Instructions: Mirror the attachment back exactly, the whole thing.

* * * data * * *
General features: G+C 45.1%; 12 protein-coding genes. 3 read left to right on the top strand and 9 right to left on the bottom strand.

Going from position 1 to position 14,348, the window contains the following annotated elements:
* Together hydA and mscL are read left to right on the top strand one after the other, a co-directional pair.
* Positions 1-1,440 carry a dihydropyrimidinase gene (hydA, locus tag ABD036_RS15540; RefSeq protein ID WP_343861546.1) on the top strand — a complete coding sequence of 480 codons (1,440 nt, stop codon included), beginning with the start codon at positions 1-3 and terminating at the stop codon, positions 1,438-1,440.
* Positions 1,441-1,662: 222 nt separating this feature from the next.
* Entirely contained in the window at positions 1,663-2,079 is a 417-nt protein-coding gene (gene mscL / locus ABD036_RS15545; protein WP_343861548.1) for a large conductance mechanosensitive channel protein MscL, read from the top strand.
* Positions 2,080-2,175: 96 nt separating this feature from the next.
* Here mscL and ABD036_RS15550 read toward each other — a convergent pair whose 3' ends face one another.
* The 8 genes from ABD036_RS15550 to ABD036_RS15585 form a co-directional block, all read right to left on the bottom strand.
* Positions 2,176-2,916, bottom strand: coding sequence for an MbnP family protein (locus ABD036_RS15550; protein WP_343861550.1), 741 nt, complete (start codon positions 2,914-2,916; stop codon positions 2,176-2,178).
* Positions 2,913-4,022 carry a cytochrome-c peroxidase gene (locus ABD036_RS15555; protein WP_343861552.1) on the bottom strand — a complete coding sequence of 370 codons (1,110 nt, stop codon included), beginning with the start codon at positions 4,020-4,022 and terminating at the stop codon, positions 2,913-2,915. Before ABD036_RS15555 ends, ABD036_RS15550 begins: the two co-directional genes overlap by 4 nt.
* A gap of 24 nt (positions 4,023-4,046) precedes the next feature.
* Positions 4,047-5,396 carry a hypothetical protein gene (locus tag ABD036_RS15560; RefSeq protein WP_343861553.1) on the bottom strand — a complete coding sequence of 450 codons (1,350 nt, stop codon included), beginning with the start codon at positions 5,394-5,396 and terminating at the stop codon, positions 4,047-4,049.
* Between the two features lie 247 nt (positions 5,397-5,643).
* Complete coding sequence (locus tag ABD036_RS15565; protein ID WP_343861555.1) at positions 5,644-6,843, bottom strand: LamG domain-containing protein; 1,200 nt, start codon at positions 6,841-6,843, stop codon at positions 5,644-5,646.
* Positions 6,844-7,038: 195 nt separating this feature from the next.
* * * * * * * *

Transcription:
General features: G+C 45.1%; 12 protein-coding genes. 3 read left to right on the top strand and 9 right to left on the bottom strand.

Going from position 1 to position 14,348, the window contains the following annotated elements:
* Together hydA and mscL are read left to right on the top strand one after the other, a co-directional pair.
* Positions 1-1,440 carry a dihydropyrimidinase gene (hydA, locus tag ABD036_RS15540; RefSeq protein ID WP_343861546.1) on the top strand — a complete coding sequence of 480 codons (1,440 nt, stop codon included), beginning with the start codon at positions 1-3 and terminating at the stop codon, positions 1,438-1,440.
* Positions 1,441-1,662: 222 nt separating this feature from the next.
* Entirely contained in the window at positions 1,663-2,079 is a 417-nt protein-coding gene (gene mscL / locus ABD036_RS15545; protein WP_343861548.1) for a large conductance mechanosensitive channel protein MscL, read from the top strand.
* Positions 2,080-2,175: 96 nt separating this feature from the next.
* Here mscL and ABD036_RS15550 read toward each other — a convergent pair whose 3' ends face one another.
* The 8 genes from ABD036_RS15550 to ABD036_RS15585 form a co-directional block, all read right to left on the bottom strand.
* Positions 2,176-2,916, bottom strand: coding sequence for an MbnP family protein (locus ABD036_RS15550; protein WP_343861550.1), 741 nt, complete (start codon positions 2,914-2,916; stop codon positions 2,176-2,178).
* Positions 2,913-4,022 carry a cytochrome-c peroxidase gene (locus ABD036_RS15555; protein WP_343861552.1) on the bottom strand — a complete coding sequence of 370 codons (1,110 nt, stop codon included), beginning with the start codon at positions 4,020-4,022 and terminating at the stop codon, positions 2,913-2,915. Before ABD036_RS15555 ends, ABD036_RS15550 begins: the two co-directional genes overlap by 4 nt.
* A gap of 24 nt (positions 4,023-4,046) precedes the next feature.
* Positions 4,047-5,396 carry a hypothetical protein gene (locus tag ABD036_RS15560; RefSeq protein WP_343861553.1) on the bottom strand — a complete coding sequence of 450 codons (1,350 nt, stop codon included), beginning with the start codon at positions 5,394-5,396 and terminating at the stop codon, positions 4,047-4,049.
* Between the two features lie 247 nt (positions 5,397-5,643).
* Complete coding sequence (locus tag ABD036_RS15565; protein ID WP_343861555.1) at positions 5,644-6,843, bottom strand: LamG domain-containing protein; 1,200 nt, start codon at positions 6,841-6,843, stop codon at positions 5,644-5,646.
* Positions 6,844-7,038: 195 nt separating this feature from the next.